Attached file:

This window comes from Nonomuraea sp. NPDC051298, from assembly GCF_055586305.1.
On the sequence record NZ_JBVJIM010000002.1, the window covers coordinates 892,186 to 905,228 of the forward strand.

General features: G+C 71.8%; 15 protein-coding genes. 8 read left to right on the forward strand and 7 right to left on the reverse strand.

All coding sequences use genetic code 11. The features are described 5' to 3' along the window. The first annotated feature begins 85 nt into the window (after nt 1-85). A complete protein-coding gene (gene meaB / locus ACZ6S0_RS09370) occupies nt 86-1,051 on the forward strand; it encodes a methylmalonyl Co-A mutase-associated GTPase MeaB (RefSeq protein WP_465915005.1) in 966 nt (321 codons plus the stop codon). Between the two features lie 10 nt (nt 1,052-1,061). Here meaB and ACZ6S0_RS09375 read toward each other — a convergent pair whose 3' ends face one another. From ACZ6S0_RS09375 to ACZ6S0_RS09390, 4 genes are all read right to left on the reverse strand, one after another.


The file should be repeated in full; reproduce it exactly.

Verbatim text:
This window comes from Nonomuraea sp. NPDC051298, from assembly GCF_055586305.1.
On the sequence record NZ_JBVJIM010000002.1, the window covers coordinates 892,186 to 905,228 of the forward strand.

General features: G+C 71.8%; 15 protein-coding genes. 8 read left to right on the forward strand and 7 right to left on the reverse strand.

All coding sequences use genetic code 11. The features are described 5' to 3' along the window. The first annotated feature begins 85 nt into the window (after nt 1-85). A complete protein-coding gene (gene meaB / locus ACZ6S0_RS09370) occupies nt 86-1,051 on the forward strand; it encodes a methylmalonyl Co-A mutase-associated GTPase MeaB (RefSeq protein WP_465915005.1) in 966 nt (321 codons plus the stop codon). Between the two features lie 10 nt (nt 1,052-1,061). Here meaB and ACZ6S0_RS09375 read toward each other — a convergent pair whose 3' ends face one another. From ACZ6S0_RS09375 to ACZ6S0_RS09390, 4 genes are all read right to left on the reverse strand, one after another.